Of course, it is also unlikely that the ingredients specified in the kalendartexte were meant to be applied literally. While some animals — the Taurus bull or the Capricorn goat, for instance — were available in Mesopotamia, they were expensive and not available to the average patron of the medical arts. More worrisome were animals like eagles and lions, which were even less available. While the association between the suggested cures and the stars is undeniable, it is likely that the named ingredients served other purposes. Perhaps they were theoretical, never intended for actual medical practice, or perhaps they were coded references to other, more common and available components. We have some examples of other tablets that list unpleasant ingredients like excrement, semen, and leper’s blood, which were a code for less offensive, real ingredients, to keep the medical knowledge a secret. Lion’s blood, crab’s fat, and eagle’s head could serve a similar purpose in this kalendartexte. In fact, there are other references to “lion’s blood” that actually referred to the juice from the middle of the tamarisk.5 So although this astral medicine may appear strange, it may ultimately just be encoded knowledge for more mundane, traditional medical treatments.
We could also think of matching medicine ingredients to the zodiac as resembling homeopathy — a sort of “like cures like,” where it’s not small doses of the ailment but small doses of the environment. While homeopathy and Mesopotamian astral medicine are certainly very distinct, they do share this appeal to the same as a way of identifying a cure. In this sense, Mesopotamian medicine is not so unfamiliar.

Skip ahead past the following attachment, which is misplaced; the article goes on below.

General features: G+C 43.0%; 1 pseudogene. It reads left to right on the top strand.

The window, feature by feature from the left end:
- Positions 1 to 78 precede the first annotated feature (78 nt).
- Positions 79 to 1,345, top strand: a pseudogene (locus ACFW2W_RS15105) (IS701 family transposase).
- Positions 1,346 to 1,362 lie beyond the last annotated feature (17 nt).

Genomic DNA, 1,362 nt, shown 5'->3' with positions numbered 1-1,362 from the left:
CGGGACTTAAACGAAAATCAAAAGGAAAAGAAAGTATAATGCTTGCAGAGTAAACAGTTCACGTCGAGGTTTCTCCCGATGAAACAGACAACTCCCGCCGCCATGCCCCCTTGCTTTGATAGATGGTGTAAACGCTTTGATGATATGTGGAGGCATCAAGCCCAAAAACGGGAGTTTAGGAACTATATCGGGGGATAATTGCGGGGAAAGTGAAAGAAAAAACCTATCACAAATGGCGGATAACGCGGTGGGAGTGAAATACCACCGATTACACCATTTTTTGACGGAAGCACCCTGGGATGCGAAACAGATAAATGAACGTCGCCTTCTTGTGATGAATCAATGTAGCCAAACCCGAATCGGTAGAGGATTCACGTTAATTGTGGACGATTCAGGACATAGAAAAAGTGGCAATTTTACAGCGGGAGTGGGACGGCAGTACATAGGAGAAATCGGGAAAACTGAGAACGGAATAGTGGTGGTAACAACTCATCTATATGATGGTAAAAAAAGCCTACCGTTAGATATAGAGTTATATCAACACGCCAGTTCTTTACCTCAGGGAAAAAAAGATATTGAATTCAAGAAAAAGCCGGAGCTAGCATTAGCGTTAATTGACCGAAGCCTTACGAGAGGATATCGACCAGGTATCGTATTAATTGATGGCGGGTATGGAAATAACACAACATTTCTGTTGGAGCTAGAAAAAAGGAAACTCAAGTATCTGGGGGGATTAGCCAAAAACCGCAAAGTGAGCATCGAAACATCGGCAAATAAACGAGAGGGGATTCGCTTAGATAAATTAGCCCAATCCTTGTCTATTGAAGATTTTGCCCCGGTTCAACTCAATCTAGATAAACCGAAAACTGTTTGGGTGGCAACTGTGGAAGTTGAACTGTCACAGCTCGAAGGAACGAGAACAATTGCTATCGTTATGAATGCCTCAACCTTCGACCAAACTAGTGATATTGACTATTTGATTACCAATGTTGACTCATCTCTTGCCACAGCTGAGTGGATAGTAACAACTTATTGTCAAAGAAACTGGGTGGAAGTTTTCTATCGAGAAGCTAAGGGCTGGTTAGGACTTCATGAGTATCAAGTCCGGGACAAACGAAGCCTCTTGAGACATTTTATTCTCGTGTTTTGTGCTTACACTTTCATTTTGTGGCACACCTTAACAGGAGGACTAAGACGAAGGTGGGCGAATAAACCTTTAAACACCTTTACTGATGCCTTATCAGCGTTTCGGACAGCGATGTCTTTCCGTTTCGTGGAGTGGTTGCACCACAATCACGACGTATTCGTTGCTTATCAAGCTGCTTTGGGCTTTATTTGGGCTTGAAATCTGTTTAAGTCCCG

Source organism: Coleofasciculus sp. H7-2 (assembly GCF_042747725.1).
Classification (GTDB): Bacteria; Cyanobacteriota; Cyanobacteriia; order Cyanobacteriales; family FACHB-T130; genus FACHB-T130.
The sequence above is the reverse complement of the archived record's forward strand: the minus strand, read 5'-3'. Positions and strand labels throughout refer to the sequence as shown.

Is Mesopotamian Astral Medicine Really That Weird?
Ancient Mesopotamian medicine had an association with astronomy that, initially, seems very strange to modern sensibilities. That the patterns of the stars or placement of the moon could affect the treatment of disease appears far-fetched. Yet there was logic in how astronomy was applied, from the association of names of constellations to the code-names of ingredients. Indeed, we could look for remnants of these ideas in many modern practices, making the “strange” even more familiar. And in an era where influencers are pushing drinking bleach and urine for their purported medicinal properties, it is clear that humans have certainly done stranger and less scientific things in the name of medicine.
- Sacha Stern, Calendars in Antiquity: Empires, States, and Societies (Oxford: Oxford University Press, 2012), 78. Return to text.
- Markham J. Geller, Ancient Babylonian Medicine: Theory and Practice (Wiley-Blackwell, 2010), 23. Return to text.
- Geller, Ancient Babylonian Medicine, 123. Return to text.
- Geller, Ancient Babylonian Medicine, 163. Return to text.
- Geller, Ancient Babylonian Medicine, 157. Return to text.